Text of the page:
Medication given to sick killer whale at sea to save her

13 August, 2018, 03:28 | Author: Bridget Leonard
  • John Durban  NOAA Fisheries FILE

A grieving orca whose calf died last month just minutes after it was born was seen this week still carrying the tiny whale's body around the Pacific Northwest, more than 17 days later.

Researchers told The Seattle Times that they have no plans to take the body away from J35 even as they worry about her health.

J50/Scarlet Update: Determined teams from Fisheries and Oceans Canada spotted Jpod again today (8/8), this time in U.S.

Another female in the group, a 3½-year-old whale named J50, has also been in peril, and government officials are preparing an emergency plan to save her from starving to death. The National Oceanic and Atmospheric Administration had a permit for such efforts in US waters.

An worldwide team has been waiting for the chance to get close to the female killer whale to help her, including possibly giving her antibiotics or feeding her live salmon at sea.

For now, the unprecedented attempt to feed live salmon to a free-swimming killer whale would have to wait.

J35 was first spotted July 24 carrying the calf on her nose and in her mouth.

No intervention is planned, she said, but they will monitor her condition.

Michael Milstein, a spokesman with NOAA Fisheries, told KIRO that researchers with Fisheries and Ocean Canada also spotted another member of the same pod on Wednesday.


Veterinarians who are racing out to try to assess J50, the sick whale, will decide whether to give it antibiotics using either a dart injector or a long pole syringe.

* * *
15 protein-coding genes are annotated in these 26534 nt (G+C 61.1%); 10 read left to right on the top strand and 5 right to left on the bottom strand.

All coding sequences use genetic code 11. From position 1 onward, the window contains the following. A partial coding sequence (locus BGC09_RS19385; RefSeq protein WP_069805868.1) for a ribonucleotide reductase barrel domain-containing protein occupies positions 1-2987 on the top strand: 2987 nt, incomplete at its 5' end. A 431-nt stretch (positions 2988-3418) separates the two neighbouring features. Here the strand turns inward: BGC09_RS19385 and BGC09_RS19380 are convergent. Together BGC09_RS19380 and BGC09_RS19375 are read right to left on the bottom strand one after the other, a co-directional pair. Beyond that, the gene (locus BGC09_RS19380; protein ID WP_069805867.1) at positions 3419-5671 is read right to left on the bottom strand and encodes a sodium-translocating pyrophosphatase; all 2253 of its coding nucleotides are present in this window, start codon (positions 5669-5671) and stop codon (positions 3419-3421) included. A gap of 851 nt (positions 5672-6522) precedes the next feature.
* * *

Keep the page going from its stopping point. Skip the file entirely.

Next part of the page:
The carcass is "surprisingly intact", she said.

The idea of removing the calf from her mother is "not on the table", according to Brad Hanson, a wildlife biologist with NOAA. The meteorological conditions, the location and the still unknown cause of whale health problems are among the factors taken into account. Scientists are anxious about her and will watch her but don't have plans to help her or remove the calf. By doing so, you will help ensure that there are plenty of fish in the sea for the animals who actually need to eat these aquatic creatures to survive (unlike us).

They have called for the removal of four dams on the Lower Snake River to restore salmon runs.

The fish-eating orcas that frequent the inland waters of Washington state are down to 75 animals, and there hasn't been a successful birth since 2015. The Center for Whale Researchers confirmed that she was still seen pushing the now-deteriorating corpse of her newborn calf.

An global team of experts has been waiting for an opportunity to get close to the female killer whale so they can carry out an emergency plan that includes giving it antibiotics or feeding it live salmon at sea.

Experts say Springer's case was different because she was isolated.

It was hearing initial recommendations focused on three main threats to the orcas: lack of food, toxic contamination and boat noise and disturbance. She returned to her family of whales in Canada later that year and was seen with her calf in 2013.

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